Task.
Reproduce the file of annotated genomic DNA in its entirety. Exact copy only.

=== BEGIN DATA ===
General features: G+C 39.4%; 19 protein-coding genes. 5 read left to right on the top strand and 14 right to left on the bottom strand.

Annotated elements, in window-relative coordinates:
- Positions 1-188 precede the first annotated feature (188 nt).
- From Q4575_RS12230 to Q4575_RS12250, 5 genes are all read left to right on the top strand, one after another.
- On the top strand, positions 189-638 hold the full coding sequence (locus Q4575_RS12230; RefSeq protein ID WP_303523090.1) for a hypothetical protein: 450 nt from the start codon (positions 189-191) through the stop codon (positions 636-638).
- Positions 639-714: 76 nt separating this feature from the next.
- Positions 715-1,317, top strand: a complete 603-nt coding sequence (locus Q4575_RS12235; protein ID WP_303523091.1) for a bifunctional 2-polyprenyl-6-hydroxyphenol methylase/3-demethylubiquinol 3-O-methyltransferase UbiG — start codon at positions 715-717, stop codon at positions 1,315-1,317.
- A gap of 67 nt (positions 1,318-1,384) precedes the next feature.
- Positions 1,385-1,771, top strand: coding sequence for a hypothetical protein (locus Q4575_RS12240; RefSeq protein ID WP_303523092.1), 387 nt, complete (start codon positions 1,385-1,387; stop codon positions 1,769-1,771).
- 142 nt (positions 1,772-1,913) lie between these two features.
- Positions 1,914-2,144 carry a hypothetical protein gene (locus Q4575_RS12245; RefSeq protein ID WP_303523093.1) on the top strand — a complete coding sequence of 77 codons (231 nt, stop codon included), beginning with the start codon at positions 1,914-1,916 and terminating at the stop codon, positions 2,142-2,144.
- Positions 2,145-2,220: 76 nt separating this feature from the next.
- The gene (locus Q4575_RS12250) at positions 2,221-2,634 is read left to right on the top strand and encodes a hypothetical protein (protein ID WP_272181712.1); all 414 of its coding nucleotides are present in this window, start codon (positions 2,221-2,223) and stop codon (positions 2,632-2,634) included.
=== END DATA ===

General features: G+C 39.4%; 19 protein-coding genes. 5 read left to right on the top strand and 14 right to left on the bottom strand.

Annotated elements, in window-relative coordinates:
- Positions 1-188 precede the first annotated feature (188 nt).
- From Q4575_RS12230 to Q4575_RS12250, 5 genes are all read left to right on the top strand, one after another.
- On the top strand, positions 189-638 hold the full coding sequence (locus Q4575_RS12230; RefSeq protein ID WP_303523090.1) for a hypothetical protein: 450 nt from the start codon (positions 189-191) through the stop codon (positions 636-638).
- Positions 639-714: 76 nt separating this feature from the next.
- Positions 715-1,317, top strand: a complete 603-nt coding sequence (locus Q4575_RS12235; protein ID WP_303523091.1) for a bifunctional 2-polyprenyl-6-hydroxyphenol methylase/3-demethylubiquinol 3-O-methyltransferase UbiG — start codon at positions 715-717, stop codon at positions 1,315-1,317.
- A gap of 67 nt (positions 1,318-1,384) precedes the next feature.
- Positions 1,385-1,771, top strand: coding sequence for a hypothetical protein (locus Q4575_RS12240; RefSeq protein ID WP_303523092.1), 387 nt, complete (start codon positions 1,385-1,387; stop codon positions 1,769-1,771).
- 142 nt (positions 1,772-1,913) lie between these two features.
- Positions 1,914-2,144 carry a hypothetical protein gene (locus Q4575_RS12245; RefSeq protein ID WP_303523093.1) on the top strand — a complete coding sequence of 77 codons (231 nt, stop codon included), beginning with the start codon at positions 1,914-1,916 and terminating at the stop codon, positions 2,142-2,144.
- Positions 2,145-2,220: 76 nt separating this feature from the next.
- The gene (locus Q4575_RS12250) at positions 2,221-2,634 is read left to right on the top strand and encodes a hypothetical protein (protein ID WP_272181712.1); all 414 of its coding nucleotides are present in this window, start codon (positions 2,221-2,223) and stop codon (positions 2,632-2,634) included.